June 24, 2007

A pity



Few days ago I went to a concert by a lovely Sudanese "Rasha" at the Amir Taz Palace , it is always a treat to go there either through the citadel or through Sayeda Zeinab to probably the best restored Mamluk house in Cairo.



Having gone the day before to the Citadel , I picked the Sayeda Zeinab path this time around, and while going there I felt a profound loss for this amazing art nouveau architectural gem that consisted of a twin villa and was although derelict still standing a few month ago. I dreamt of schemes involving big companies or banks buying and renovating it for their pretigious head quarters .





Alas it will not Happen. This time when I went through there was only rubble. A few years ago, I had more or less the same feeling when I saw the Matatia bldg brought down.



Just for the record, I really believe that those who can bring down historical artifacts are the same brand as the Talebans whatever their religious tendencies, their political ideologies or their main line of business.






Arriving at Amir Taz palace , i was a bit less square with life. I had gone there a few times, The inauguration exhibition was held a year ago with a retrospective of Adam Henein's works. Again I was in awe by the magnificence of that ancestor of condominii, and descendant of antique villages.



In spite of a few problems with the sound system at least the sound was not as bad as the day before at the Citadel for the Souad Massi concert, who had an enormous attendance, packing the esplanade with an impressively sized audience and where strangely enough the two preparing acts before Souad had a decent sound . As soon as she started singing though, the quality of the sound system kind of collapsed. A pity because all who heard her recordings said she is quite amazing.




As everybody was in a "Festive" (Fete de la Musique) mood, nobody really minded and people did enjoy themselves , the site being as amazing as it is. A few of the people who attended though woke up with a headache the next morning.


June 16, 2007

America, America



is the title of a film that was nominated for the Oscars in 1963 and was directed by Elia Kazan, based on a novel he wrote about his uncle.
But it is also the half sarcastic repressed outcry by the masses of non Americans when they hear stories such as the Oklahoma time capsule. I mean it is quite ironic that the most advanced technologically and the most powerful military "civilizational force" was not capable of beating rust and decay forces for a mere 50 years.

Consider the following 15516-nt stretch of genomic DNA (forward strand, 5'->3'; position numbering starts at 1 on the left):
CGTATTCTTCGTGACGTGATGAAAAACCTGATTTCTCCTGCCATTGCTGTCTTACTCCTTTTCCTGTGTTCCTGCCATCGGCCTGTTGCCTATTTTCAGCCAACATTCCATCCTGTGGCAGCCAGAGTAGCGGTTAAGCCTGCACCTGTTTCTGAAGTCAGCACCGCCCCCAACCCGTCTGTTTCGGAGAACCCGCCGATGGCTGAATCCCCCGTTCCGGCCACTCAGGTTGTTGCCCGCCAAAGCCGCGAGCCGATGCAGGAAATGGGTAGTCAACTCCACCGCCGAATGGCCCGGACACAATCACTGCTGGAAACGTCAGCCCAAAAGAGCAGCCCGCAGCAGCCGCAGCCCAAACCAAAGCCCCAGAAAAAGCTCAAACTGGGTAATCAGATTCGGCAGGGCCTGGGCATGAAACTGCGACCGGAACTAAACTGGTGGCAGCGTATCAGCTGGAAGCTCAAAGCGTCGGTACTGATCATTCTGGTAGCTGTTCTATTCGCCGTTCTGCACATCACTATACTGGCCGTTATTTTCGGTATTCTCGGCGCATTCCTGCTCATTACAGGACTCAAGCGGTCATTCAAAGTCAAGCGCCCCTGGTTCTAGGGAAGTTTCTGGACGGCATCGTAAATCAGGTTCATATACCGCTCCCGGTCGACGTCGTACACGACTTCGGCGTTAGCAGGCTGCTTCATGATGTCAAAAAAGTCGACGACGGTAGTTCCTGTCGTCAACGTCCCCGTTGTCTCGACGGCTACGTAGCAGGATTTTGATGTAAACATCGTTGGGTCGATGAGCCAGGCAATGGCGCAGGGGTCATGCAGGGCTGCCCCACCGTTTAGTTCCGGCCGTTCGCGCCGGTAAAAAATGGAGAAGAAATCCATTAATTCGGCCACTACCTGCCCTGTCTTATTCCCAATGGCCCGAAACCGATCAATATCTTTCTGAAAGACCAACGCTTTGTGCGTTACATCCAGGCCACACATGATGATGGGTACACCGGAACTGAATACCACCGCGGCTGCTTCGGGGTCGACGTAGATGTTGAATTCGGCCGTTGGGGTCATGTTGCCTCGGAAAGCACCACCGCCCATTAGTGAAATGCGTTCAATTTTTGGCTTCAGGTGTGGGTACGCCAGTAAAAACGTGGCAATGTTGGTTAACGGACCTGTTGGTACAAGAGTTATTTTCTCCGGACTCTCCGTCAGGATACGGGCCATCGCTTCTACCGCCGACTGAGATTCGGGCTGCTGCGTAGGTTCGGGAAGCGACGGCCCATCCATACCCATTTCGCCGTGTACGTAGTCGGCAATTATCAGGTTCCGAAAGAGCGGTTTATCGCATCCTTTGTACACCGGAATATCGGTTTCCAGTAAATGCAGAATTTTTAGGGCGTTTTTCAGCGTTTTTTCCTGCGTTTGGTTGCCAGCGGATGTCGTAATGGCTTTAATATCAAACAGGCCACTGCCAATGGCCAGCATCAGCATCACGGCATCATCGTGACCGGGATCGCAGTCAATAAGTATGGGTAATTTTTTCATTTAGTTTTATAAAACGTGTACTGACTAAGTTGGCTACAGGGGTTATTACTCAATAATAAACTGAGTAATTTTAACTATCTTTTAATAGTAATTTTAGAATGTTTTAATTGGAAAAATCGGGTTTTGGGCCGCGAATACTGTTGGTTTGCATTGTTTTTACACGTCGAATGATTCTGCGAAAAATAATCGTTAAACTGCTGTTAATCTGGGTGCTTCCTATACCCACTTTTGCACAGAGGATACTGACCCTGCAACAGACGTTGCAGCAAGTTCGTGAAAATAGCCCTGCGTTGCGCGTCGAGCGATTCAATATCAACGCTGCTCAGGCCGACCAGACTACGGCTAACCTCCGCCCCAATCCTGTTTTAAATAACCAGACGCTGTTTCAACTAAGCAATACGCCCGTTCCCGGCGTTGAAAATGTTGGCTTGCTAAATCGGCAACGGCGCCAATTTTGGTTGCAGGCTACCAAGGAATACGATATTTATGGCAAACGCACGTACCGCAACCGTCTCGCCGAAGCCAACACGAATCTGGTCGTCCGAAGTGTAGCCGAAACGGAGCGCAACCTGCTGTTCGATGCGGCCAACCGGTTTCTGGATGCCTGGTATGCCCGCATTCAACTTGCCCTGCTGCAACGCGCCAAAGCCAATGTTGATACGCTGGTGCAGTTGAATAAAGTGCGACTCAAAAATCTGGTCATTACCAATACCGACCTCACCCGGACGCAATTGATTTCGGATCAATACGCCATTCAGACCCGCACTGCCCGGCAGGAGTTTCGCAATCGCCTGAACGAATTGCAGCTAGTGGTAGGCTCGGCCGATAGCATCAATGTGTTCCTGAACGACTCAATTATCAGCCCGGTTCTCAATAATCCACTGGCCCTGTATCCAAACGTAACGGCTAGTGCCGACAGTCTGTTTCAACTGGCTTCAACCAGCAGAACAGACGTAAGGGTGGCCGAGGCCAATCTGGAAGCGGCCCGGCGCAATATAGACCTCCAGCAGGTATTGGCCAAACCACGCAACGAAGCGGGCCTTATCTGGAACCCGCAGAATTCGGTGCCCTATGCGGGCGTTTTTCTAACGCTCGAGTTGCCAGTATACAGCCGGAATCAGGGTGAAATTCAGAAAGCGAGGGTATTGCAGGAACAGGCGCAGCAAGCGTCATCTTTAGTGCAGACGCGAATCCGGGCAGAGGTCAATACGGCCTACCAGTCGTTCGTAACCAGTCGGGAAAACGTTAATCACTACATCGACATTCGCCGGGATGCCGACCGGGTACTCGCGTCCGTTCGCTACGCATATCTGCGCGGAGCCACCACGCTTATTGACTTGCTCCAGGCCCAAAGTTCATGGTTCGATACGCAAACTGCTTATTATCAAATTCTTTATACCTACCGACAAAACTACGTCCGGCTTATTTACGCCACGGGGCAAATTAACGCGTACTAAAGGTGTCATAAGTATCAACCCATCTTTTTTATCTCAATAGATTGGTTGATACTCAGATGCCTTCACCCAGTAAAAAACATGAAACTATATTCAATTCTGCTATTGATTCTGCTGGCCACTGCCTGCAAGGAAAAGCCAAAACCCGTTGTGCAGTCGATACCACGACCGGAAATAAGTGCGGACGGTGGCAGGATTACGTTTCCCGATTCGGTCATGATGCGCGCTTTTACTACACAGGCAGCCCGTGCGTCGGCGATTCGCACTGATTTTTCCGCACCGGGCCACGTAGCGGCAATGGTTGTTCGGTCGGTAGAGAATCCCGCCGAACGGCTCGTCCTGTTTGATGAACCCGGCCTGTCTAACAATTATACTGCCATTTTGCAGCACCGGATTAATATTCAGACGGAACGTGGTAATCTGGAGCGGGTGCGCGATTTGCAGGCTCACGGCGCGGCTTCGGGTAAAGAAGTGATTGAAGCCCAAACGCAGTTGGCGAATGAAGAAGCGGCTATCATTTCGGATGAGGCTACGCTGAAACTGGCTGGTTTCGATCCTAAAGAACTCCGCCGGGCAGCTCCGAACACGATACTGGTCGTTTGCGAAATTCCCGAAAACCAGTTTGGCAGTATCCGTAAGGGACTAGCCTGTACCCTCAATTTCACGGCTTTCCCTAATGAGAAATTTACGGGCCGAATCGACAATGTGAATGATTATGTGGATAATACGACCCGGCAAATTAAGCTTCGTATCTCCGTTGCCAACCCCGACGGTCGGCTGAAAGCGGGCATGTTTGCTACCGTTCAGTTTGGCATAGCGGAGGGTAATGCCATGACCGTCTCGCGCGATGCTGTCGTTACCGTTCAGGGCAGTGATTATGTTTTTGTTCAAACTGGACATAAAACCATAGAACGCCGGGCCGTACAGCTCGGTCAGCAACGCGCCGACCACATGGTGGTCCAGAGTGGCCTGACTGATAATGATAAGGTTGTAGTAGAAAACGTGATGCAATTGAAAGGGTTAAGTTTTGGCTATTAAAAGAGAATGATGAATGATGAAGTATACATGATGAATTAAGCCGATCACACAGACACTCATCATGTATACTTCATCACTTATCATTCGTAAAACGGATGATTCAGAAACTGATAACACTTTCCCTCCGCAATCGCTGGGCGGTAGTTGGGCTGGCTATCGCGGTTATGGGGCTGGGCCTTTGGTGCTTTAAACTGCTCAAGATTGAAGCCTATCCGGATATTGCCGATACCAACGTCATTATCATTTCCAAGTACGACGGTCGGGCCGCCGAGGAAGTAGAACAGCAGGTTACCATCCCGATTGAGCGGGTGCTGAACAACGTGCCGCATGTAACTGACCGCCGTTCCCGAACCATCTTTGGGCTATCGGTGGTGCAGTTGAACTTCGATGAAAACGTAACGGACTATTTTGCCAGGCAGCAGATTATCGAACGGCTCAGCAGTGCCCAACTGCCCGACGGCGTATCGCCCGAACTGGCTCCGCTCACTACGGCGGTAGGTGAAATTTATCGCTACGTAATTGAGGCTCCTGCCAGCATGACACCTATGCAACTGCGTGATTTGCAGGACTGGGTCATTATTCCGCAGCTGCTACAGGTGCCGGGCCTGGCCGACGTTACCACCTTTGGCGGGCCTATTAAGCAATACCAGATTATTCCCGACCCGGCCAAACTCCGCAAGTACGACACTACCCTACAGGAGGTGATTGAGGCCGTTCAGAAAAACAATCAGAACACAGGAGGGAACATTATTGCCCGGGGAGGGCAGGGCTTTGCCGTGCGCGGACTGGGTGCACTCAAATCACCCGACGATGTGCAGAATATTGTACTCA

Well after all I might be exaggerating. It is nothing but a publicity stunt gone sour. But somehow it is not important as the last new model sold under the Plymouth marque was the second generation Neon for 2000-2001.


June 5, 2007

Royal Collection




During the first exhibition I did, I used one of the floors to show these coats of arms inspired by the Royal memorabilia that were used to decorate the big ceremonial tents, they used to hang on top of the poles that were holding those tents.



The form of those just inspired me into some personal views of life. So there was the Sumo wrestler that turned upside down transformed into a Pharaoh's head, there was a fish in an aquarium and a badly drawn Marylin with her skirt blown up, a cooking pot, etc...





I wonder what I was trying to do. Because if I was trying to desacralize a symbol, then I was coming far too late, on the other hand if I used the outdated symbol as a symbol then ... it is open to onlookers interpretations.



June 3, 2007

Diamonds are forever



Damien Hirst hits again with more macabre "artworks". He set for 12 millions Sterling pounds of diamonds into a skull and evaluated it at 50 million Sterling Pounds about 500 million Egyptian Pounds. The piece called "For the Love of God" must be quite a sight. Hirst claims that the piece is "uplifting and takes your breath away". It was inspired by a turquoise Aztec skull from the British Museum and Hirst hopes that they both will be shown side by side. Modesty does not seem to be one of his forte.
Charles Dupplin (art expert from specialist insurer Hiscox) saluted "another bold move" by Hirst adding that it is "a spectacular piece and undoubtedly the work with the highest intrinsic value in modern and contemporary art".
Definitely one can not stand in front of "For the Love of God" without dwelling upon World's poverty and hunger. Maybe that is the philosophical point to it.